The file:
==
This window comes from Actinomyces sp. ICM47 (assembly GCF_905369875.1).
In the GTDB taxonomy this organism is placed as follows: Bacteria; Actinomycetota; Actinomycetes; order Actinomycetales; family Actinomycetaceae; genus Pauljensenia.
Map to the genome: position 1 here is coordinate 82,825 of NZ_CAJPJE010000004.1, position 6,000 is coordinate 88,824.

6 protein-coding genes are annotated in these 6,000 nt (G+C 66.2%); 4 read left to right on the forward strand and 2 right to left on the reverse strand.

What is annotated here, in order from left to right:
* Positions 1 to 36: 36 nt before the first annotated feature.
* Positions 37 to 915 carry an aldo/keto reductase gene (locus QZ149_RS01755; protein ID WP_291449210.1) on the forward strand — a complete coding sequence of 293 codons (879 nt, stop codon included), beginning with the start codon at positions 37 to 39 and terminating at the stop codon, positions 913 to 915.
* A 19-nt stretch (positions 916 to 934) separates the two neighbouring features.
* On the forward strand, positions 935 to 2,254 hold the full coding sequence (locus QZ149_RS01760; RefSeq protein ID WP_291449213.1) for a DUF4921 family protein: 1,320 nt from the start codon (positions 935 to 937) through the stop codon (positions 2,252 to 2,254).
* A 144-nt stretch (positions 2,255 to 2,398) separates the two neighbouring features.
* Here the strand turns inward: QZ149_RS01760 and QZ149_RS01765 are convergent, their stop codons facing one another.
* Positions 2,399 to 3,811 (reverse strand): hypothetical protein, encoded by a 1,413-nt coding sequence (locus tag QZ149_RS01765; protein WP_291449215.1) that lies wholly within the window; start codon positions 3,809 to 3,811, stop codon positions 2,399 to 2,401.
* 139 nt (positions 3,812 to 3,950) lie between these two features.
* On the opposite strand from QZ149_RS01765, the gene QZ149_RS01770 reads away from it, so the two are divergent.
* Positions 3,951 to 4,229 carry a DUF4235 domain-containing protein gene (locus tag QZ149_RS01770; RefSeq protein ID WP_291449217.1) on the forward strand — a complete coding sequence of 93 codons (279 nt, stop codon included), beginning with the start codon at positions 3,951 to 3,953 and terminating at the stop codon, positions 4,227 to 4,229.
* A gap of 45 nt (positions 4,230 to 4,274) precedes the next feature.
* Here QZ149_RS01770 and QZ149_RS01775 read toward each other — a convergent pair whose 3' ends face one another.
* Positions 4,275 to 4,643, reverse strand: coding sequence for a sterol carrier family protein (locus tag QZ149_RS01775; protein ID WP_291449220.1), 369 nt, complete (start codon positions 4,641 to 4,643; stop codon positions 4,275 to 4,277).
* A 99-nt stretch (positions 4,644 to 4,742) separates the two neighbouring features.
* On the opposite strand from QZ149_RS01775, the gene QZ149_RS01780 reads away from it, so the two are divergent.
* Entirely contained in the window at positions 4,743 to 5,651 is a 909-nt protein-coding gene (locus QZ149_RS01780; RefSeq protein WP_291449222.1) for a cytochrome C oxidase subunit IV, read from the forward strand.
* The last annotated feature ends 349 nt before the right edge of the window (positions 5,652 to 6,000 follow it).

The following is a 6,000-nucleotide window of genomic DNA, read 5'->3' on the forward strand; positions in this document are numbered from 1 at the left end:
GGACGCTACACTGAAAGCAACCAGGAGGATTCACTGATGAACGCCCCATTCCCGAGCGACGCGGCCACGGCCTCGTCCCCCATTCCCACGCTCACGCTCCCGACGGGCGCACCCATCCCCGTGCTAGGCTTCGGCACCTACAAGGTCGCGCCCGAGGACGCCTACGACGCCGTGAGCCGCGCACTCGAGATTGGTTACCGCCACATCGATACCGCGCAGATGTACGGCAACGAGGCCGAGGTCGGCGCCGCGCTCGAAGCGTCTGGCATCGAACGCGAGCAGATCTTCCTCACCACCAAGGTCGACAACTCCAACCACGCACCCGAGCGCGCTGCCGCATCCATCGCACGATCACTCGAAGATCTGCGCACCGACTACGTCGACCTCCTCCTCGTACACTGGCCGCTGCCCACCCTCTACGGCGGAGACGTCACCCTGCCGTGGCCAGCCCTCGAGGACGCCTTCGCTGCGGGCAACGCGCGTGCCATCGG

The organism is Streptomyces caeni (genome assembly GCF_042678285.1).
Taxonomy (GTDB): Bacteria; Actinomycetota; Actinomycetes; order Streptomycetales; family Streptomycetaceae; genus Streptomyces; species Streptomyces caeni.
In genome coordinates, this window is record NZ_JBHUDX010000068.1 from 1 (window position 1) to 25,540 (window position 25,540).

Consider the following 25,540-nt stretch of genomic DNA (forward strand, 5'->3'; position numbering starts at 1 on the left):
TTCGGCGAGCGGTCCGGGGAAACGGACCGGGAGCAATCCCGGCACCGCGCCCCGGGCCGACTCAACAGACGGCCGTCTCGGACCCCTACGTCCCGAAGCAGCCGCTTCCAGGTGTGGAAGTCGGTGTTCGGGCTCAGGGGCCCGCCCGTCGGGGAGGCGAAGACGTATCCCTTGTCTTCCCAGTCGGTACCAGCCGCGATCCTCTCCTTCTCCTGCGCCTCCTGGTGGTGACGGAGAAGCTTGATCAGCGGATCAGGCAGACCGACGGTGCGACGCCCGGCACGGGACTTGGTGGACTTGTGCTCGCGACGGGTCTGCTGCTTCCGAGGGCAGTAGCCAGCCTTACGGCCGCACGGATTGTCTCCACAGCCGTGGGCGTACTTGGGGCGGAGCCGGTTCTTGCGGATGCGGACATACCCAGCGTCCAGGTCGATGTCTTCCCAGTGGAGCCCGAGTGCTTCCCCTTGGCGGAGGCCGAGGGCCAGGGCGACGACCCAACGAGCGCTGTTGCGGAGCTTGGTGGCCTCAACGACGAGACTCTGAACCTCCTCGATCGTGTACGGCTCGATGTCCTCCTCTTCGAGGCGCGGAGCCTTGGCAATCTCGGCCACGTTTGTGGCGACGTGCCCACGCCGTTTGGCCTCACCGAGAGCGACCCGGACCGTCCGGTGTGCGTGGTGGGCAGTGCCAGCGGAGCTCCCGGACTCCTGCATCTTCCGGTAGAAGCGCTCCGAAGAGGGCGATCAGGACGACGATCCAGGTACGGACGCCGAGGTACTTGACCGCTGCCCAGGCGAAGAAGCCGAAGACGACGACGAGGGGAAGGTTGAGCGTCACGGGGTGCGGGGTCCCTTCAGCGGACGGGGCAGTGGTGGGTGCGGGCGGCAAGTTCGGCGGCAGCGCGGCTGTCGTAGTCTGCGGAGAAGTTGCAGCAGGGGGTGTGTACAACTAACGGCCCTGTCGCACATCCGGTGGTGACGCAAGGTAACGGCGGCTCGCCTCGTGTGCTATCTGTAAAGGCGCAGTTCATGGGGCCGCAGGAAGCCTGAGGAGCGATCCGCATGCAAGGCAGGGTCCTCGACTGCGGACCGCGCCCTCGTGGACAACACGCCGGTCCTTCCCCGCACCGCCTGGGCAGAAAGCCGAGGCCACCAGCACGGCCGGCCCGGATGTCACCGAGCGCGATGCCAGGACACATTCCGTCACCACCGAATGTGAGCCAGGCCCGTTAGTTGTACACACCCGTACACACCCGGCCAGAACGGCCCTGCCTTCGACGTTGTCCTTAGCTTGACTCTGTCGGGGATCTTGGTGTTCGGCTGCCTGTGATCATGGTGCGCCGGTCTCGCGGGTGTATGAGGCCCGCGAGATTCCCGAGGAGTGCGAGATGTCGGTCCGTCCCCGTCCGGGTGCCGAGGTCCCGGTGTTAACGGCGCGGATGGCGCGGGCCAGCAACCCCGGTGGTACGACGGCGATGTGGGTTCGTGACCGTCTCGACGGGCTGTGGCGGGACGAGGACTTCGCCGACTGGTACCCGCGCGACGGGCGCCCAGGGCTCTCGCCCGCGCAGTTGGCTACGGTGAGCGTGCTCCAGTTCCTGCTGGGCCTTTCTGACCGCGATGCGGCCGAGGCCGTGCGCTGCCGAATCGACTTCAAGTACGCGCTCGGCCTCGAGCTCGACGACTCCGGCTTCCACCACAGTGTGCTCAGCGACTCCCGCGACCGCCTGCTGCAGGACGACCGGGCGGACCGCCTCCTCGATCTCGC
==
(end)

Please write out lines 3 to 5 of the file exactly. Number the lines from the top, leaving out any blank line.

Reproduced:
Map to the genome: position 1 here is coordinate 82,825 of NZ_CAJPJE010000004.1, position 6,000 is coordinate 88,824.

6 protein-coding genes are annotated in these 6,000 nt (G+C 66.2%); 4 read left to right on the forward strand and 2 right to left on the reverse strand.

What is annotated here, in order from left to right: